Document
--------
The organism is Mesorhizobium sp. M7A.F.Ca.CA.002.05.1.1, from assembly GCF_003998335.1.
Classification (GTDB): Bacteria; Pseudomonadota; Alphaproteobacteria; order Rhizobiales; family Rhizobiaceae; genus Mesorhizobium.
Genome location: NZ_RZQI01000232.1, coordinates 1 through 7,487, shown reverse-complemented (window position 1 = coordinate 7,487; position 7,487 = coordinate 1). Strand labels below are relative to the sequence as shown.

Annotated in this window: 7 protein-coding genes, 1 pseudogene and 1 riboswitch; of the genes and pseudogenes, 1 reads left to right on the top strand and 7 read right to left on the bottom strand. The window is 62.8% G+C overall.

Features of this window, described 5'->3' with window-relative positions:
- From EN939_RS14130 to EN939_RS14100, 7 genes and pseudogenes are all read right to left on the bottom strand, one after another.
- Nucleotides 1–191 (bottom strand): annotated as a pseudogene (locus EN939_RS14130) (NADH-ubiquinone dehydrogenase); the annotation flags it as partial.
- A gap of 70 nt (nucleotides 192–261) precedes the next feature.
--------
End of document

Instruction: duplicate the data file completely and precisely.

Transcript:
The organism is Mesorhizobium sp. M7A.F.Ca.CA.002.05.1.1, from assembly GCF_003998335.1.
Classification (GTDB): Bacteria; Pseudomonadota; Alphaproteobacteria; order Rhizobiales; family Rhizobiaceae; genus Mesorhizobium.
Genome location: NZ_RZQI01000232.1, coordinates 1 through 7,487, shown reverse-complemented (window position 1 = coordinate 7,487; position 7,487 = coordinate 1). Strand labels below are relative to the sequence as shown.

Annotated in this window: 7 protein-coding genes, 1 pseudogene and 1 riboswitch; of the genes and pseudogenes, 1 reads left to right on the top strand and 7 read right to left on the bottom strand. The window is 62.8% G+C overall.

Features of this window, described 5'->3' with window-relative positions:
- From EN939_RS14130 to EN939_RS14100, 7 genes and pseudogenes are all read right to left on the bottom strand, one after another.
- Nucleotides 1–191 (bottom strand): annotated as a pseudogene (locus EN939_RS14130) (NADH-ubiquinone dehydrogenase); the annotation flags it as partial.
- A gap of 70 nt (nucleotides 192–261) precedes the next feature.